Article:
Dad and Mom were a good team, friends who whistled concertos together over the dining table when breakfast was done. She was the compleat wife of a successful professional who entertained his friends and colleagues at home. Mom was always more comfortable in casual clothes, preferring jeans and rubber shoes, but she would dress as the occasion merited and was a stunning companion by his side. She never withheld the support he needed and used her extensive creative skills to prepare unique corporate gifts, decorate his events, create a comfortable home.
Mom painted, sewed, designed jewelry, did leather crafts and made things with her hands. Dad wanted a full-time homemaker, and she acquiesced. At no time did I feel that she resented not being able to pursue a career, despite her apparent capabilities.
The night before my wedding day, she gave me only one piece of advice: “Be the wife your husband needs you to be.” It was what she had done all through her married life, and the choice she made had given her a marriage with no regrets.
Dad was happy to come home early so we could have dinner together every day. He also came home for lunch whenever he could. He and Mom were each other’s preferred company. When it rained, they put on their raincoats and plastic boots and went to their favorite restaurant in Chinatown. They listened to symphonies full blast, played poker with longstanding friends on weekends and went bowling together. Mom was Dad’s intellectual equal, which was apparent when they took us into their conversations and discussions.
She was articulate and expressed herself as much as she listened to him. When she wanted to go back to school and get a degree that would enable her to teach, he supported her. When he decided to retire at 40 so he could spend more time with family, she stood by his decision.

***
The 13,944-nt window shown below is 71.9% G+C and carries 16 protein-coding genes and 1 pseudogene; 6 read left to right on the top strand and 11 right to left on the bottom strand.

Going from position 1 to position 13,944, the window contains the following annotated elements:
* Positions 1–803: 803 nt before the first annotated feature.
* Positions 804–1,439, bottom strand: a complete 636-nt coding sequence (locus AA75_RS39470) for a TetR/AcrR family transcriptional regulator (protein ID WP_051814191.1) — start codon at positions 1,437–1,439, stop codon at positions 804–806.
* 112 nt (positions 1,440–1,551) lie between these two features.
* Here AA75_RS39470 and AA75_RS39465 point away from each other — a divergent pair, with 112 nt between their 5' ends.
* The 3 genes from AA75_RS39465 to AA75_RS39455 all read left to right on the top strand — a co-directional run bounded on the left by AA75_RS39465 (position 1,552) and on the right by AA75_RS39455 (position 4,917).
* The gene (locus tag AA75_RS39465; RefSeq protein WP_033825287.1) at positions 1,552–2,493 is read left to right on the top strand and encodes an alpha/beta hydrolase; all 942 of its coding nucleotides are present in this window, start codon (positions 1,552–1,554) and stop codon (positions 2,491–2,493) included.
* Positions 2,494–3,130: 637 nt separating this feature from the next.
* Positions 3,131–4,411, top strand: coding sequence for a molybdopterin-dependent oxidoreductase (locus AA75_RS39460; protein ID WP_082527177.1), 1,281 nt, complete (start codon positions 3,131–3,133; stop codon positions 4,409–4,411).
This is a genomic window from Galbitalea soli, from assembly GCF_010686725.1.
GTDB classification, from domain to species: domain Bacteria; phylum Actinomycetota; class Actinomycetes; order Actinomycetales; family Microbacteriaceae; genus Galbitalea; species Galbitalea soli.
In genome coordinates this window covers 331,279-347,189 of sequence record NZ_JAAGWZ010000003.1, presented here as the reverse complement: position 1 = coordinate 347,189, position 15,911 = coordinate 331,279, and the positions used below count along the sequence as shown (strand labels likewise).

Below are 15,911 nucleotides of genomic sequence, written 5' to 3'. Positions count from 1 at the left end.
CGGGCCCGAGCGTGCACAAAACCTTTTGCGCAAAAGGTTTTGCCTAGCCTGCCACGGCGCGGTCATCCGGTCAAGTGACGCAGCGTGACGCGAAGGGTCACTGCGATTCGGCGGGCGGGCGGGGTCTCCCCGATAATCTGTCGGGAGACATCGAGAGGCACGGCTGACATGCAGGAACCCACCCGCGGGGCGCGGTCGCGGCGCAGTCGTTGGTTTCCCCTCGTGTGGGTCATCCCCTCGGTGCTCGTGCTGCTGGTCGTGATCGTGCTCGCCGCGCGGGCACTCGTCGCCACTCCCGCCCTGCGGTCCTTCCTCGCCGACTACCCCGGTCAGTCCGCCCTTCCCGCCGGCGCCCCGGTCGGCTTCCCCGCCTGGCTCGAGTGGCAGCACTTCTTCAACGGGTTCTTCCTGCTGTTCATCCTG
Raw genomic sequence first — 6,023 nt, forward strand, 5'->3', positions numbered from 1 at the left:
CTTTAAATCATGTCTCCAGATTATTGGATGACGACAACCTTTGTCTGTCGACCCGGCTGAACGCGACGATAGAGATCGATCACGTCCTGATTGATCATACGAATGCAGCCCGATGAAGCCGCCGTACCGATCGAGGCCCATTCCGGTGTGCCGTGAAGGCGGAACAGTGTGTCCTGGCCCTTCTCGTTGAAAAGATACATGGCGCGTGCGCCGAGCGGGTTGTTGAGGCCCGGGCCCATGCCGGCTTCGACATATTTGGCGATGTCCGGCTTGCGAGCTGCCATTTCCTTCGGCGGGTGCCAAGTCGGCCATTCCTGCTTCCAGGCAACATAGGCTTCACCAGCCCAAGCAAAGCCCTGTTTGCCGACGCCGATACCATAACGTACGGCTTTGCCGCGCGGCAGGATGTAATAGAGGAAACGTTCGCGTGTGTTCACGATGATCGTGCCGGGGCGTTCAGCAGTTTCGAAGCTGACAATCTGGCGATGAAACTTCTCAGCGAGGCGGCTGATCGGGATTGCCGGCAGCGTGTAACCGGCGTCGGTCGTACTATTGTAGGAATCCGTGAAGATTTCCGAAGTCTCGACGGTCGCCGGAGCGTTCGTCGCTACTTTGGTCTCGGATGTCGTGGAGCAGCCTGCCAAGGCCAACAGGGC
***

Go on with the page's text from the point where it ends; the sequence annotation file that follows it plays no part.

He passed away eight years into his retirement, at 48; Mom was 43. She went back to university a third time and took up units in geology. She was climbing mountains with kids half her age. She wasn’t picking up a life she had foregone or left behind; she was just moving on to the next stage of her life.
A few years ago, Mom moved from her three-story house to a small, one-level flat a few steps away from my sister, who is one of five doctors in the family, in-laws and nephew counted. It was a practical decision, given the number of stairs she needed to climb and the weakening of her knees. She didn’t want to live with any of her daughters, but was amenable to staying near one of us. Mom does go out occasionally, particularly if the excursion will include a margarita, which she enjoys.
The pandemic has left her isolated because the doctors in the family who live next door do not want to risk infecting her. Her grandchildren adore her and shout out greetings when they pass by or send her text messages. She is praying, painting, sewing, gardening and listening to her music.
It has been said that we need only look at our parents to see what we will become when we get to their age. None of us will ever really look like her, but if we approximate even just a fraction of the joie de vivre, the wisdom and grace of her years, we are on track to our best lives, which hopefully will inspire our own children to do as she has done for us. —CONTRIBUTED